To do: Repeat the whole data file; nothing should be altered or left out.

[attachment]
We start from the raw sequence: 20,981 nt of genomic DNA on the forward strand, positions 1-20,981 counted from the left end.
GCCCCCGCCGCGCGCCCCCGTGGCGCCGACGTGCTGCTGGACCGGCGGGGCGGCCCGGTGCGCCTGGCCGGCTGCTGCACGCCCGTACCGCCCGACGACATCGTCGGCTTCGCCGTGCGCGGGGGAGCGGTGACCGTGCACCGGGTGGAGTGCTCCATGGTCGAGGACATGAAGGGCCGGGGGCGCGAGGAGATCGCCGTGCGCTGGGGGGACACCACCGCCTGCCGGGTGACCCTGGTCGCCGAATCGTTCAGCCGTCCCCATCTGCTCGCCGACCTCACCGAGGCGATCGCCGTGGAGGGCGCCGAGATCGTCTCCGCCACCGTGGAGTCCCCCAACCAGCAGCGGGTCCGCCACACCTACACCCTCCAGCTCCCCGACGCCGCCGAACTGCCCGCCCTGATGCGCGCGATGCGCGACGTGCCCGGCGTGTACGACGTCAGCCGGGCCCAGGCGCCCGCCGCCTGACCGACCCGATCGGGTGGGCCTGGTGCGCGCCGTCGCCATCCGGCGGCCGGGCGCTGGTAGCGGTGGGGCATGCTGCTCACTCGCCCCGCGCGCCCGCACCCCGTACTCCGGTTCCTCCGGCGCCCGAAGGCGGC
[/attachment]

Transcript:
We start from the raw sequence: 20,981 nt of genomic DNA on the forward strand, positions 1-20,981 counted from the left end.
GCCCCCGCCGCGCGCCCCCGTGGCGCCGACGTGCTGCTGGACCGGCGGGGCGGCCCGGTGCGCCTGGCCGGCTGCTGCACGCCCGTACCGCCCGACGACATCGTCGGCTTCGCCGTGCGCGGGGGAGCGGTGACCGTGCACCGGGTGGAGTGCTCCATGGTCGAGGACATGAAGGGCCGGGGGCGCGAGGAGATCGCCGTGCGCTGGGGGGACACCACCGCCTGCCGGGTGACCCTGGTCGCCGAATCGTTCAGCCGTCCCCATCTGCTCGCCGACCTCACCGAGGCGATCGCCGTGGAGGGCGCCGAGATCGTCTCCGCCACCGTGGAGTCCCCCAACCAGCAGCGGGTCCGCCACACCTACACCCTCCAGCTCCCCGACGCCGCCGAACTGCCCGCCCTGATGCGCGCGATGCGCGACGTGCCCGGCGTGTACGACGTCAGCCGGGCCCAGGCGCCCGCCGCCTGACCGACCCGATCGGGTGGGCCTGGTGCGCGCCGTCGCCATCCGGCGGCCGGGCGCTGGTAGCGGTGGGGCATGCTGCTCACTCGCCCCGCGCGCCCGCACCCCGTACTCCGGTTCCTCCGGCGCCCGAAGGCGGC